A FORMER children's home in the centre of Willand has been sold subject to planning permission, but the potential new owner has yet to be revealed.
The Gables, built by Doctor Henry Tracey in 1895, closed as a Devon County Council home a decade ago and has lain empty since.
The council announced it was selling the property, which has extensive gardens and large outbuildings, earlier this year.
Willand Parish Council expressed an interest in running part of the estate as a community centre.
But workers were today seen on the site and it was later announced that a buyer had been found, subject to planning permission, through a tendering process.
There has been much speculation about what might happen to the house, with housing development considered the most likely scenario.
Devon County Councillor for Willand, Ray Radford, said he had been unable to find out who had bought the property, but he said there would still be an opportunity for the parish council proposals to go ahead, perhaps as part of an agreement with any developer reached through the planning process.
He said workers seen on the site – which is opposite the village hall and tennis courts – were merely surveyors.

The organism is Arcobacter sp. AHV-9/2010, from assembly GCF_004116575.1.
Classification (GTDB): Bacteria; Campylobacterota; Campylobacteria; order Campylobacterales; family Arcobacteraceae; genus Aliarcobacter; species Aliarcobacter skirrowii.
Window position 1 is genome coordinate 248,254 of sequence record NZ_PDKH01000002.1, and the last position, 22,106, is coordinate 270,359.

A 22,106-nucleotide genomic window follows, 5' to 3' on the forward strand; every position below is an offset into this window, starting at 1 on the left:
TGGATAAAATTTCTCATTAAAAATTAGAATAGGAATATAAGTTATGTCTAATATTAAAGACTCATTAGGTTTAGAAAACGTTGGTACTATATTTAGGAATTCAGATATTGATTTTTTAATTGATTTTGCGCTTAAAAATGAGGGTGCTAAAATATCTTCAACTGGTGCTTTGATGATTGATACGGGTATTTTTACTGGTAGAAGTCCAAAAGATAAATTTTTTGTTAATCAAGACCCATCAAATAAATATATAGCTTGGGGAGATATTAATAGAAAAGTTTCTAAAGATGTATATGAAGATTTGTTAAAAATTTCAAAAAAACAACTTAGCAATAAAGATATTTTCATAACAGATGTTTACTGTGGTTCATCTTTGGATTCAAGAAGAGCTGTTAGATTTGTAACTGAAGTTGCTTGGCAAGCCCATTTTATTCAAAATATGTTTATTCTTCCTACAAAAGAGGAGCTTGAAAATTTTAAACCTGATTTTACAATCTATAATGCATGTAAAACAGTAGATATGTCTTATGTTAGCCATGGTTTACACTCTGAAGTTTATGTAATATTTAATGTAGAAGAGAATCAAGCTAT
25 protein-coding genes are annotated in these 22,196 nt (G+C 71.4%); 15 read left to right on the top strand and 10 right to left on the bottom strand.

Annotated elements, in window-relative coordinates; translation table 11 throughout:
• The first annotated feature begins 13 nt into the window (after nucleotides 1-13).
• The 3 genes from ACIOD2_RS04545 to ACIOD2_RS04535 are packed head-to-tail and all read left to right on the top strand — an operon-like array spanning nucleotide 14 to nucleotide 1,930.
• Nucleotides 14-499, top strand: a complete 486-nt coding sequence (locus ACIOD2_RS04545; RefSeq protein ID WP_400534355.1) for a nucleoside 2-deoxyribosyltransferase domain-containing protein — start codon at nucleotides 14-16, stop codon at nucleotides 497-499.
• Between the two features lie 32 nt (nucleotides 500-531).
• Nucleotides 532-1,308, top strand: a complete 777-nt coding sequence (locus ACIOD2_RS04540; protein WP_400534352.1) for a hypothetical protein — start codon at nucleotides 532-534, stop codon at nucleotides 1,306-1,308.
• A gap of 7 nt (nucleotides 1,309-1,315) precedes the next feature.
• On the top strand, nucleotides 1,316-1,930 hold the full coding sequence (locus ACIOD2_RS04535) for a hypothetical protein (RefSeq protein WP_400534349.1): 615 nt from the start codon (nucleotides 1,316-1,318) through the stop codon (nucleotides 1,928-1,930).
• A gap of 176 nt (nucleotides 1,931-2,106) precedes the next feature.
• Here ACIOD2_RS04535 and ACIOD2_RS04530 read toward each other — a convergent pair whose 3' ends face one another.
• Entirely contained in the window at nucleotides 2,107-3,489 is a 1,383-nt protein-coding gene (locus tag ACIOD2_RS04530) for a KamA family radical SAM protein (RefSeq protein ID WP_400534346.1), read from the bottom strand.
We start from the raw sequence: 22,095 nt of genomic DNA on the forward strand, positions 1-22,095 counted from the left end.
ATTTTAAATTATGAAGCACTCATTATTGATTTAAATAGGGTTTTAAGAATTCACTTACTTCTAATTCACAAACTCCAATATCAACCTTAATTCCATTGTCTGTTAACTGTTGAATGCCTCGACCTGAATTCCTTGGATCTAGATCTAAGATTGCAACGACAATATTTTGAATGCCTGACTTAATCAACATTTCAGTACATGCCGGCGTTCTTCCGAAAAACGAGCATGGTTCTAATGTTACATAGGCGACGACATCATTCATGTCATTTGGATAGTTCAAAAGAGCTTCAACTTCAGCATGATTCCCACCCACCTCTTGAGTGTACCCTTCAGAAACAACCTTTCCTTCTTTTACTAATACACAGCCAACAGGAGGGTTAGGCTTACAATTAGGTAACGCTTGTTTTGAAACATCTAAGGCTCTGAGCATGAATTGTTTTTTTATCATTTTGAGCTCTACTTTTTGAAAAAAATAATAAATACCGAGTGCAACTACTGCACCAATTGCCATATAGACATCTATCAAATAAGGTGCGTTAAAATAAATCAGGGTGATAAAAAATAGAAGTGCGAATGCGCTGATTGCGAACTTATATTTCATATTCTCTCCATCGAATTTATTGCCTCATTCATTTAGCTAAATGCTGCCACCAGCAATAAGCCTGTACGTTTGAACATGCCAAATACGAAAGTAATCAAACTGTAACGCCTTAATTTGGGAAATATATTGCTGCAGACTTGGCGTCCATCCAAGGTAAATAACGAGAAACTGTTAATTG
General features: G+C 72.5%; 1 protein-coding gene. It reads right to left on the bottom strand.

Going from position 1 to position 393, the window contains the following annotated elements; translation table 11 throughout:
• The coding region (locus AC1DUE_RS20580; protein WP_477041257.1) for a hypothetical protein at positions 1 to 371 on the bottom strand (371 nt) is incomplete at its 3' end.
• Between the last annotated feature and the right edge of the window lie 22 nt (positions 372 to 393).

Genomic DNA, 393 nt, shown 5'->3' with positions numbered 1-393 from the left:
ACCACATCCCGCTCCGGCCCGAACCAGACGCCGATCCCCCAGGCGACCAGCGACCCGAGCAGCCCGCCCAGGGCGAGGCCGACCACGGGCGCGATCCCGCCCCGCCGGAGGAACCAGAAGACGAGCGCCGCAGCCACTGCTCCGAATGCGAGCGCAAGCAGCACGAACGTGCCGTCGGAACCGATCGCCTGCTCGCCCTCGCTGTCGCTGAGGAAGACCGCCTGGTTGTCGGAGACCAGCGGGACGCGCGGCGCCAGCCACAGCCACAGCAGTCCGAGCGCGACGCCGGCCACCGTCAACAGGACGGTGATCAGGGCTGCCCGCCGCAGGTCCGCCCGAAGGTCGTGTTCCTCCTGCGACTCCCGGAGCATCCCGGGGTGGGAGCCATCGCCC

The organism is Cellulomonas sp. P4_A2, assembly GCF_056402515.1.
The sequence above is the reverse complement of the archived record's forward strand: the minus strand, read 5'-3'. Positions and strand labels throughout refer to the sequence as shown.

"A developer would not be permitted to start works until they have permission," he said.
"I expect we'll see a planning application submitted to Mid Devon District Council soon, then Willand residents will have a chance to have their say."
It cost Dr Tracey £2,235 to build the Gables on the site of what was once allotments, which were moved to their current Silver Street location.
He lived there with his wife and children Marjorie, Evelyn, Lilian and Geoffrey from 1896, buying surrounding fields to construct an estate of orchards, trout ponds and tennis courts.
The Traceys went on to have 11 children and were well known in the village.
While run as a children's home, between 1950 and 2002, the home was opened for fetes and Christmas parties.
The home was supervised by a Mr and Mrs Trotman, a Mr and Mrs Willatt and a Mr and Mrs Southwood. In 1976 Paul Pauline Hurring became houseparents, living in the old stable block, where they brought up their own children, Catherine and Stuart.
No one from Devon County Council was available for comment.